News / Africa

    Kenyan Somalis May Lean Toward Odinga in Vote

    Kenyan Prime Minister and presidential candidate Raila Odinga attends the second presidential debate at Brookhouse School in Nairobi, Feb. 25, 2013.
    Kenyan Prime Minister and presidential candidate Raila Odinga attends the second presidential debate at Brookhouse School in Nairobi, Feb. 25, 2013.
    In Kenya, political coalitions usually are formed on the basis of tribal alliance and who can get the most votes from their base. With next week's presidential vote looking to be a close contest, though, minority tribes have a bigger role to play.

    The latest public-opinion poll shows Prime Minister Raila Odinga running neck-and-neck with Uhuru Kenyatta in the presidential race. Political observers estimate the tribes of the two men and their running mates account for about 10 million of Kenya's 14 million registered voters.

    Political analyst Adam Oloo, a lecturer at the University of Nairobi, said Odinga's CORD coalition and Kenyatta's Jubilee coalition are tribal-based, but minority tribes are likely to go with the one that has a national image.

    “Going into 2013 election, you will find that Jubilee has been painted as what you can call dominated by two tribes, basically Kikuyu and Kalenjin, and therefore CORD is trying to say that 'We are the national face,' and therefore under that circumstance you find that nearly 10 smaller parties joined it,” said Oloo.

    Key Somali region

    The latest survey suggests out of three counties in the predominantly Somali region in the north, two will vote for CORD.  

    Oloo notes minority tribes feel their vote will not bring much change if they vote for a candidate who has a support of more than one big tribe.

    “What they look at is who will care about our board, and they look at it if there is electing around two big tribes, for example the way Jubilee has two big tribes, then they feel that their vote will not count there... but when they look at CORD which is trying to pick a few here, a few there and trying to appeal to the conscience across the breath of the country, then they feel that their interests might be well addressed under CORD than Jubilee,” said Oloo.

    Kenyatta and his running mate, parliament member William Ruto, both are charged with crimes committed during inter-tribal fighting that erupted following the last disputed election in 2007.

    Impact of charges

    The opinion poll shows that 35 percent of voters believe Kenyatta will not be able to govern the country well because of pending cases of the International Criminal Court. Diplomats have warned of possible political and financial consequences if the two ICC suspects are elected next week.

    Adan Mohamed is a businessman in Eastleigh, a predominantly ethnic-Somali part of Nairobi. He said he will not vote for a leader he knows will have consequences on his business.

    “As a businessman I would not like to be involved in anything that I know is going to bring problem to my business, like politics. I would not like to elect someone, for example the two ICC suspects, if the country faces sanction that is going to affect me and my business. I would not want to elect such a person,” said Mohamed.

    After months of crisscrossing the country, the presidential campaigns are scheduled to end March 2, two days before the election.

    You May Like

    Saudi Arabia’s New Female Politicians in the Other Room 

    Many in Saudi Arabia say elected representatives should share unsegregated spaces; according to a recent survey, more than half the Saudi population, both men and women, prefer to work in a segregated place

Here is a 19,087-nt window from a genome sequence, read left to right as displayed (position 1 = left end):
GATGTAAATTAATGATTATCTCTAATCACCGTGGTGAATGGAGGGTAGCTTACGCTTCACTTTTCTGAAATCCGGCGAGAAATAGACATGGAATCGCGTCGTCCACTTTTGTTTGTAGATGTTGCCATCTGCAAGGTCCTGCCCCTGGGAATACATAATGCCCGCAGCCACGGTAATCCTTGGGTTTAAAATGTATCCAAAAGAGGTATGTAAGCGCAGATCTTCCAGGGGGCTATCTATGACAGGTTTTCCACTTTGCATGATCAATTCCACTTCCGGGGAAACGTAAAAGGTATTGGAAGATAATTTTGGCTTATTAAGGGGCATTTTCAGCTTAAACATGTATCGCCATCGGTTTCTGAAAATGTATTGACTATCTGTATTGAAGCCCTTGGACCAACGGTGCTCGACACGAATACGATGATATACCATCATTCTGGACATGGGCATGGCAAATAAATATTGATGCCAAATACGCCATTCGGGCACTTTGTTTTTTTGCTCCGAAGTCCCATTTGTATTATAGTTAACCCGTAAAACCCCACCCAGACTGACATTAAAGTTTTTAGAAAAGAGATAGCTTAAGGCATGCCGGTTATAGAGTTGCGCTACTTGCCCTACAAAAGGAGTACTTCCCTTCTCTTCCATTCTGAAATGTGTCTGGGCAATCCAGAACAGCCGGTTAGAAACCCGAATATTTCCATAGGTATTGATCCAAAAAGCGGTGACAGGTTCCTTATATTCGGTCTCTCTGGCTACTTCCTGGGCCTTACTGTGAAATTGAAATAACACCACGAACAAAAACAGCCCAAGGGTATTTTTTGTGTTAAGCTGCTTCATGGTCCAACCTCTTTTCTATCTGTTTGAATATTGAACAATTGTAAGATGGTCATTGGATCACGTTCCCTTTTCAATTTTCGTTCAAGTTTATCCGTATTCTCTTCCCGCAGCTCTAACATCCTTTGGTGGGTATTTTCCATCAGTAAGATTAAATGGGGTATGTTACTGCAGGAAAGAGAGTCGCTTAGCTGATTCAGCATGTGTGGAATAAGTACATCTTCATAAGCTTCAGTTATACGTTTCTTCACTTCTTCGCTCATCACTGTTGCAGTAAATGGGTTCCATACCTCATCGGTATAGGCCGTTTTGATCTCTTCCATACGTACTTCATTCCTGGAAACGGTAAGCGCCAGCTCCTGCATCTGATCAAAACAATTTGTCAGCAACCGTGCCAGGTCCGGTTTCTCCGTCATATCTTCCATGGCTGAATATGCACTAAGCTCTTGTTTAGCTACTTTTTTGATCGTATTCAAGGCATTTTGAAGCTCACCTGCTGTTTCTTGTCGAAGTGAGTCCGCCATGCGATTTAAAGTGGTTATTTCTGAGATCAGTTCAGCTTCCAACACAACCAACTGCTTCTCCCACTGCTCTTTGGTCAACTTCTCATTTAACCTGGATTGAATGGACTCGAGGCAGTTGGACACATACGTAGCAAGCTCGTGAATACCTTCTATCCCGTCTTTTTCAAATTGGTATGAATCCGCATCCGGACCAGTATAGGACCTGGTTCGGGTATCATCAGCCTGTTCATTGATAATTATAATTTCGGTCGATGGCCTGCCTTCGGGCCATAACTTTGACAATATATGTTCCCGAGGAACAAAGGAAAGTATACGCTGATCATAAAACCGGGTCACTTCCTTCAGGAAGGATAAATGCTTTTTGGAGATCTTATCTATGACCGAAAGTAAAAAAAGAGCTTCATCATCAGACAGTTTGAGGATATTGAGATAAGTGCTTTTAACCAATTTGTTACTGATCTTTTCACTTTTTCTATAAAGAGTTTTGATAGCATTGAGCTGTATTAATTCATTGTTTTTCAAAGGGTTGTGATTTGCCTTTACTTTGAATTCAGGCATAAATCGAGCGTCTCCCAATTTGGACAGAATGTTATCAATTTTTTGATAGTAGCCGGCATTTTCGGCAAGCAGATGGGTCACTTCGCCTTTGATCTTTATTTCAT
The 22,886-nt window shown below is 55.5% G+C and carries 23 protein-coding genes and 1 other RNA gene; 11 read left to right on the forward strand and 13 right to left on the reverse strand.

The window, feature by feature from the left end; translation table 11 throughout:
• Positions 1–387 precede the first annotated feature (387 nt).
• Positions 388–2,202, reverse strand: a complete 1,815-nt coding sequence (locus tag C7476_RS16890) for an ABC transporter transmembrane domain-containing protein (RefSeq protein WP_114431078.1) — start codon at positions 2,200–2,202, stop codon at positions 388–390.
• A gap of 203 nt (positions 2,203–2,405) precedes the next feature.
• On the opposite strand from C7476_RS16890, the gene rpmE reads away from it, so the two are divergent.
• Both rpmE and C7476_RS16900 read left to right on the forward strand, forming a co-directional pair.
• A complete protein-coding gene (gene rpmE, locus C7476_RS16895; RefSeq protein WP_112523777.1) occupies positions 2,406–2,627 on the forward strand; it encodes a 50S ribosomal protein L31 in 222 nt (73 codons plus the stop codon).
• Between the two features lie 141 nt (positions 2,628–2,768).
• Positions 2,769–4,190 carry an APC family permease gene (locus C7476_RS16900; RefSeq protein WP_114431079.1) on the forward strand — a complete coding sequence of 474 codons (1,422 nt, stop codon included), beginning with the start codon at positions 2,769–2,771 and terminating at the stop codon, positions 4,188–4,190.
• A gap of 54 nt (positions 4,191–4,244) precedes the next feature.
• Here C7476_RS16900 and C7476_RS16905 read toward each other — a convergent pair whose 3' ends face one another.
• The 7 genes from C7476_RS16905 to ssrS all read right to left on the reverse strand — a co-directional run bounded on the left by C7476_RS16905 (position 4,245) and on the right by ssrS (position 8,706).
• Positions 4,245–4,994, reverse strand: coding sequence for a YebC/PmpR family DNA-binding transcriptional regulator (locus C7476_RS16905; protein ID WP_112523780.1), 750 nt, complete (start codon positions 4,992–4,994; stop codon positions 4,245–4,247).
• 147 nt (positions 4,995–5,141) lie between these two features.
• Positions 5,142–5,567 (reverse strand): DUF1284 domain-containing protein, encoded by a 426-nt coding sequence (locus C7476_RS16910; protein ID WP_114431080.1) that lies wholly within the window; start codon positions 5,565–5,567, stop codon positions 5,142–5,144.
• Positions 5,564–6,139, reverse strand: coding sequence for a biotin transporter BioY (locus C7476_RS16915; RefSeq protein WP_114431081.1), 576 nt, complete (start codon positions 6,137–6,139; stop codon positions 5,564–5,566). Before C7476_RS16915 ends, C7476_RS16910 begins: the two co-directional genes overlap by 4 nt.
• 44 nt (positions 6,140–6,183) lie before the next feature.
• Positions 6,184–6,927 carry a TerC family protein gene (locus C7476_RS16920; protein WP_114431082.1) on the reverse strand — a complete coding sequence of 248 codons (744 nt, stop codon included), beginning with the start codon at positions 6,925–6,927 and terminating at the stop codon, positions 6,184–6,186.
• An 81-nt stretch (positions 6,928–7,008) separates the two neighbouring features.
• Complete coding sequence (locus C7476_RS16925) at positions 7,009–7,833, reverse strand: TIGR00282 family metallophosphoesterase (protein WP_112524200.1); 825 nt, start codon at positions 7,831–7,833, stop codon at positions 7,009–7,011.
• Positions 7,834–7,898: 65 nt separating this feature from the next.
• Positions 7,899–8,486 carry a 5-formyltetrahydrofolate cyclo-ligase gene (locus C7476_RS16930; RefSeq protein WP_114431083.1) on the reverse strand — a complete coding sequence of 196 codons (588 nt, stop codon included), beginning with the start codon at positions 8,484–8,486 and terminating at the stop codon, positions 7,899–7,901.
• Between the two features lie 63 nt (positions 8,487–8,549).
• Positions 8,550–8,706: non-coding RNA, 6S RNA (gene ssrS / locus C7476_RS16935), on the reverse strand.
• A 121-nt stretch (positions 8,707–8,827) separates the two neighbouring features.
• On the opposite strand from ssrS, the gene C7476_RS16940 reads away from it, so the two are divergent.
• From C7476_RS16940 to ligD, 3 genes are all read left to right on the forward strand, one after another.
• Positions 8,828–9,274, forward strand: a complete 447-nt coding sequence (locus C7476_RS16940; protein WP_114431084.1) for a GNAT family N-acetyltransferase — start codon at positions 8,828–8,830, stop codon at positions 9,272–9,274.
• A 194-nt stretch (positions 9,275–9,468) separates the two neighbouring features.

Russia Not ‘Apologetic’ for Syria Airstrikes

    With Moscow criticized for targeting armed opponents of President Assad, Russia’s UN envoy says his country ‘acting in a very transparent manner’

    Pakistan Warns of Islamic State's Growing Reach

    Aftab Sultan, General Director General of Intelligence Bureau (IB), briefed Senate Committee in closed hearing, saying that IS-linked groups have been expanding in Pakistan

    This forum has been closed.
    Comment Sorting
    Comments
         
    by: Kingori from: Kenya
    February 26, 2013 1:54 AM
    These are the views of Oloo, a luo like his presidential candidate. It would have been wise to seek views of the other party. We are going to vote for jubilee because we know he is innocent and not corrupt. We can not vote for somebody who has nothing tangible to show for many years he has been a leader in Kenya other than saying he was jailed, A leader who once attempted a coup. A leader who has represented the biggest slum in African but for decades did nothing for them. We are going to vote for Uhuru come what may. We pray this time round the CORD leader will accept defeat to avoid chaos.
    In Response

    by: Dale Roark from: USA
    February 26, 2013 4:12 PM
    I am not sure who will be the best but I am sure that Ralia will be do what he can to install Shiria law in Kenya. When I arrived in Keny ain 1994 the per capita income was $1300/year when I left in 2006 it was $370.

    by: Mohamed from: Nairobi
    February 26, 2013 1:47 AM
    This article is baseless, I am Somali community in Kenya, in this critical condition its shamefull that VOA to report that Somali are voting one side, please review your article

    By the Numbers

    Featured Videos

    Your JavaScript is turned off or you have an old version of Adobe's Flash Player. Get the latest Flash player.
    Russia's Car Sales Shrink Overall, But Luxury and Economy Models See Growthi
    X
    February 10, 2016 5:54 AM
    Car sales in Russia dropped by more than a third in 2015 because of the country's economic woes. But, at the extreme ends of the car market, luxury vehicles and some economy brands are actually experiencing growth. VOA's Daniel Schearf reports from Moscow.